The Digital revolution has me completely bonkers (even worse than before). Why did I title this "composite" when I relly meant "SD Component
). Permit me to add: when I tried these same settings with Belden 1695A composite cable, the color was pretty much the same -- but soft details and, naturally, lots of upscaling and deinterlacing noise.
So please pardoner moi -- these settings are for SD component sources, not
Player: Toshiba RD-XS34 (Component Out, Progressive=On, no internal upscaling)
Disc: GetGray DVD
Cables: AR Performance Series component or Belden 7787A component (bluejeans cable)
After much fiddling with RGB, I kept getting almost identical results with both cable brands, the main difference being that Belden had slightly less Red across the range. Most SD cable channels look grim, but thankfully Turner Classic Movies is nearly as clean as DTV, but not quite as sharp. A crisp, snappy image from TCM and extremely satisfying SD-DVD playback. The color balance in the "Meet Me In St. Louis" and "White Christmas" DVD's are difficult to render without serious problems; but both look just dandy here, slightly better than with Denon/HDMI.
Overall settings are the same as for HDMI, above, except for these:
Color Space: SD Component and HDMI (SD source) nearly identical
Red R41 B0 G0
Green G56 R35 B0
Blue B59 R15 G11
Cyan R30 G52 B57
Magenta R43 G10 B56
Yellow R50 G50 B0
(NOTE: I have CIE charts not posted here. They don't look very changed from the default CIE posted above, as Sammy gave little leeway for moving colors around in either SD or HD. The adjustments that counted most were saturation in the primaries. These alone made visible improvements in skin tones and shadows. Tweaking the secondaries didn't seem to affect much). B&W movies are b&w for a change, not tinted green, blue, or red.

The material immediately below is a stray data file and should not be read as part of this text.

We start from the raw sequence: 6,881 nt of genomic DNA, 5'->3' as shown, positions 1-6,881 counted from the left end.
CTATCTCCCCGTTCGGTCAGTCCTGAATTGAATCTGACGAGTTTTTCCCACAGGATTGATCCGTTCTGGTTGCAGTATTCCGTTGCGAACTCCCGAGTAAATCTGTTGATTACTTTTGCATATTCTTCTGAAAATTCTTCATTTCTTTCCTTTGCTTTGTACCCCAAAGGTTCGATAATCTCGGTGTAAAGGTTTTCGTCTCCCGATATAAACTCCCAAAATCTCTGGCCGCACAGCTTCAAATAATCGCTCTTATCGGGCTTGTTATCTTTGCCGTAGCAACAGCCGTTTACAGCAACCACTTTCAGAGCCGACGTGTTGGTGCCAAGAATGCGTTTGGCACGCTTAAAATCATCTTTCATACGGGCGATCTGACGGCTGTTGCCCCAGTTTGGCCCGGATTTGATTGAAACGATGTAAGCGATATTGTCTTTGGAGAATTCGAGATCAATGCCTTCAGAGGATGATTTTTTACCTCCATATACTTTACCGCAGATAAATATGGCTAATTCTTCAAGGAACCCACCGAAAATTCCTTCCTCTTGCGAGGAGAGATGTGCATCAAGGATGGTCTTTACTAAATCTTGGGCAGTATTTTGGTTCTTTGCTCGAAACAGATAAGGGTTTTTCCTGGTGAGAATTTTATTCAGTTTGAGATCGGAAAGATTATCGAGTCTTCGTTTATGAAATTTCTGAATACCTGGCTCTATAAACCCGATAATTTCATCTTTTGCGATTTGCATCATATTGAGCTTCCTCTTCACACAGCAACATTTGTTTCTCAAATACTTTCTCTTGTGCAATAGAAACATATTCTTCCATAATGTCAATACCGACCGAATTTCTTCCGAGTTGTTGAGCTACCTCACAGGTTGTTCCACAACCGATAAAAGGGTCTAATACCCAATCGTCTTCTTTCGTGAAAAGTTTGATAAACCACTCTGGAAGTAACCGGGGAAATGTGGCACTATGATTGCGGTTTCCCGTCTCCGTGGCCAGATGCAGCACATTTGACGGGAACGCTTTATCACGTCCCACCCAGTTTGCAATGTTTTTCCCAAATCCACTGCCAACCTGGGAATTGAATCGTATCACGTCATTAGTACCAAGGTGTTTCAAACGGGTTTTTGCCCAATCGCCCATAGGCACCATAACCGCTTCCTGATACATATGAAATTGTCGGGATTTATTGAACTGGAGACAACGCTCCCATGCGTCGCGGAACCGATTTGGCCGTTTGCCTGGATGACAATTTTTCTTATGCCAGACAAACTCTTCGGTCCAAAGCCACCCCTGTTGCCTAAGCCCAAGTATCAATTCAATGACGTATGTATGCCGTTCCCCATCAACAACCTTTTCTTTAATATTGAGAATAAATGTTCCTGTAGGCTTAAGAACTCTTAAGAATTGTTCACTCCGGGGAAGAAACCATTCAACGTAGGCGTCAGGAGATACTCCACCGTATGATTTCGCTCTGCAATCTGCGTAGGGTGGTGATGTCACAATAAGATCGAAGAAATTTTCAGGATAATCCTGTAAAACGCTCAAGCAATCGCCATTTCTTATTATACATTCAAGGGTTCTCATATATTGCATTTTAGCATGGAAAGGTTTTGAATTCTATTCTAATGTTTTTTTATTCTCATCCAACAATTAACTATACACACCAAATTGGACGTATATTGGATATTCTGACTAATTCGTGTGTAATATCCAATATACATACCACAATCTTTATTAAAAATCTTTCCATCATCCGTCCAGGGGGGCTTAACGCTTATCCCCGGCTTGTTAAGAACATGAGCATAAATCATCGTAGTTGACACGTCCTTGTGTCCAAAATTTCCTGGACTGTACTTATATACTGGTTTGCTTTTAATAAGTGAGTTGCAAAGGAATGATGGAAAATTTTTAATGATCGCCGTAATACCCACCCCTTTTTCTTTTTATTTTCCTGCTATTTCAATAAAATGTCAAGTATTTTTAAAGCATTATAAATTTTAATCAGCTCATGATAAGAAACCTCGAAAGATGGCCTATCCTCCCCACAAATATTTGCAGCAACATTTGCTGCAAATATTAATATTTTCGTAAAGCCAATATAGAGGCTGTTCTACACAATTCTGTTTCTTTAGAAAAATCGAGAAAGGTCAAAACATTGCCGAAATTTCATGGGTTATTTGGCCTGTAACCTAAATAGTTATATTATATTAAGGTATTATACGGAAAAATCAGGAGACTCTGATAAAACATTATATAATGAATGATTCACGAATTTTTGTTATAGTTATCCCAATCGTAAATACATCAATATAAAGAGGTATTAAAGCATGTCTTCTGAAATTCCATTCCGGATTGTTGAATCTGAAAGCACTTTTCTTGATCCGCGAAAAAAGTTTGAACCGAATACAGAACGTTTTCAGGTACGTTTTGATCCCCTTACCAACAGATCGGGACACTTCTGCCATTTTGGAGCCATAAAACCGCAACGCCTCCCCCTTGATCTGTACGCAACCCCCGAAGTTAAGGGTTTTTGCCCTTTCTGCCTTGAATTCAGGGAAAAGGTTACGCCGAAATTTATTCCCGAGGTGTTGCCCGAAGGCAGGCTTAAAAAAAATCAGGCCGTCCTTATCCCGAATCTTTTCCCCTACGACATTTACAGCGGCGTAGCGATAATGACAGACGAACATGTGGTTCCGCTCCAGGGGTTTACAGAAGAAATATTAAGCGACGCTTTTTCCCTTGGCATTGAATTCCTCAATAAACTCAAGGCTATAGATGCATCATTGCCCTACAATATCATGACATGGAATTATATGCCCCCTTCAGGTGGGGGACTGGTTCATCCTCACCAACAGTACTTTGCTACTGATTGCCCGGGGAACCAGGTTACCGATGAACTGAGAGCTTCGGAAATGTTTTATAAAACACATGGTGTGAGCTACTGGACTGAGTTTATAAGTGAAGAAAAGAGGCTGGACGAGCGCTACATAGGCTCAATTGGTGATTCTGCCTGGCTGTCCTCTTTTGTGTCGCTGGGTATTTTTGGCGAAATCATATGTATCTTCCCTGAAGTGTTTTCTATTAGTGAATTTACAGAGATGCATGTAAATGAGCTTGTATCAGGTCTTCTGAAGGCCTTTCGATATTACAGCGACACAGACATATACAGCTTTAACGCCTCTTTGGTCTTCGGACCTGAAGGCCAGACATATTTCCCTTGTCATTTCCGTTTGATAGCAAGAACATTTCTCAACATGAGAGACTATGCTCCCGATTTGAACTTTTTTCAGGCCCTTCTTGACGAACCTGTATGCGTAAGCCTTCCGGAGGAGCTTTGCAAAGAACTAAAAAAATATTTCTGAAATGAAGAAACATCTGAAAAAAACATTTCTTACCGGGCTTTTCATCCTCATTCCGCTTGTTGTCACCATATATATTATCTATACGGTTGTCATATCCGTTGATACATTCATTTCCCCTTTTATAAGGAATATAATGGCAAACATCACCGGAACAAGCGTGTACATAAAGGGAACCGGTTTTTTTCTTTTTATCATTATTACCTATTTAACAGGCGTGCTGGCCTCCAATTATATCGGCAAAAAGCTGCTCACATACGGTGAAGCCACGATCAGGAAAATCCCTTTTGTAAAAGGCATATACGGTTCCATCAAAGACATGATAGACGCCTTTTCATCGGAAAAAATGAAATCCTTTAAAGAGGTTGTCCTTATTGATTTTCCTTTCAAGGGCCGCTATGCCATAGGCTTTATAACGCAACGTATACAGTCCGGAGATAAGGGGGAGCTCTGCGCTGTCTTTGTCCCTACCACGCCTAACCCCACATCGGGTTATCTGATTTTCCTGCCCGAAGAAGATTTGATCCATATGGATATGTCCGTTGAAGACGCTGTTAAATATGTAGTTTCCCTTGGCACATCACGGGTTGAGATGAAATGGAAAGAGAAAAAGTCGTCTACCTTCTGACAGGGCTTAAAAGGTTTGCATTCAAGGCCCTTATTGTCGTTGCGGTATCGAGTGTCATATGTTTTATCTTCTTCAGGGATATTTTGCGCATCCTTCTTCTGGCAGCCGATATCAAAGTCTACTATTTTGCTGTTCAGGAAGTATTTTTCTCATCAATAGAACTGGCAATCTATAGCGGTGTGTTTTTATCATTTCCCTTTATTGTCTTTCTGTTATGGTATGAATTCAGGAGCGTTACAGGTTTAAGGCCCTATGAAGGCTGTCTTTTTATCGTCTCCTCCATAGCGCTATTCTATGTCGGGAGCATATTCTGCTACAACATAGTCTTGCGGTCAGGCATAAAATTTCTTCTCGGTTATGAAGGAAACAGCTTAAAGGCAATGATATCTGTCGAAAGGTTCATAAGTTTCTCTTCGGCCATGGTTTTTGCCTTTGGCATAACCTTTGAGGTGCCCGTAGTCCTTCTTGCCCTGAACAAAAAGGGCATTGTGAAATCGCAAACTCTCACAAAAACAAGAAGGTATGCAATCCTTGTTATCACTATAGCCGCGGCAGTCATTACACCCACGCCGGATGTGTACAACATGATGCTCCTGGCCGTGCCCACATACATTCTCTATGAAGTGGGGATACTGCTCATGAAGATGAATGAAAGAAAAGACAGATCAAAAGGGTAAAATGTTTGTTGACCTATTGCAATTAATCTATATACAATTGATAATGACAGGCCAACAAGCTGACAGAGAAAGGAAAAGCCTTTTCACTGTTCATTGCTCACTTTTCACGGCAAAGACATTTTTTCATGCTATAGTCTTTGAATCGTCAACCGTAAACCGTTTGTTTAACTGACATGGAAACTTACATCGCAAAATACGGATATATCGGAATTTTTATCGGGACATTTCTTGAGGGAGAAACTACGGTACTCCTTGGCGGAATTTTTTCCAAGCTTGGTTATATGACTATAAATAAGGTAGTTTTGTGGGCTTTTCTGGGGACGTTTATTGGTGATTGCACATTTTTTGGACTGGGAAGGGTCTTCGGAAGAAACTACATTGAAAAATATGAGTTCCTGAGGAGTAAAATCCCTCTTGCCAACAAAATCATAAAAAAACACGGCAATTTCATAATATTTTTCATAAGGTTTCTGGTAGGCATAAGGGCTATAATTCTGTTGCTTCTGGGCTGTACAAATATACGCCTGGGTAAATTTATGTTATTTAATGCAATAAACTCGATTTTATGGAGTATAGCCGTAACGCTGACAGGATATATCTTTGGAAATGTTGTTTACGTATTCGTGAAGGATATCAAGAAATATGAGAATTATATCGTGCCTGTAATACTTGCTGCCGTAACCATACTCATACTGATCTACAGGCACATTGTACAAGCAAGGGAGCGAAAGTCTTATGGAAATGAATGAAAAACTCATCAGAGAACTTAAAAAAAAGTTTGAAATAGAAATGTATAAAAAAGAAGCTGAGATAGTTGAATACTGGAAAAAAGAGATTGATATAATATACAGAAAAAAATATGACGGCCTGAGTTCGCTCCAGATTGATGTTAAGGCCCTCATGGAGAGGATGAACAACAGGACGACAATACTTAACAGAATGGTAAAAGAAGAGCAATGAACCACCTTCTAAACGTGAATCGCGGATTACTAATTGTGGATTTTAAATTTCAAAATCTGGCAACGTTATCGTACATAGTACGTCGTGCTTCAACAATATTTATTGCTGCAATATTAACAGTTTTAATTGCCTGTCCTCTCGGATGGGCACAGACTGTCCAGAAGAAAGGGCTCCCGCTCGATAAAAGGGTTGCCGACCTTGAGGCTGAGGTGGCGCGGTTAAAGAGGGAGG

Composite Gamma (HDMI is practically identical)
Gamma looks a little weird, but "seems" low because of the graph's scale (it's actually 1.75, not 2.2, not that far off target). But this was the most natural setting for my living room -- must be related to adjustments I've made for my viewing environment, no thanks to my wife's Frankenstein decorating scheme (don't ask!). In actual viewing I see no gamma problems with any input, except that many SD cable channels look dim and thin (no surprise), so I'm leaving gamma as-is. A few second-rate DVD's need mild contrast adjustment, but the colors always seem right. The gamma trail is desirably smooth, not skewed all over the chart. The HDMI gamma curve looks exactly like this one.
I confess that finally I found a digital creature I can live with for classic 4:3 movies and occasional DTV stuff, marred a bit by occasional motion blur (DVD sill looks mighty stable, though), and the really annoying viewing angle (it can't be more than 10 degrees at any angle, which is REALLY ticking me off. My wife ain't happy on that score, either. Practically sitting on top of each other to watch a movie together from 7 feet ain't really unpleasant, but it's a bit overcrowded). Had Samsung and others not omitted s-video and some component/analog inputs from their latest models, I might have gone for a better 2009 panel and maybe even 120Hz. But considering the 2009 input limitations -- and I'm one of many who maintain that HDMI is inferior by design, thank you -- I figure this Sammy ain't bad at all.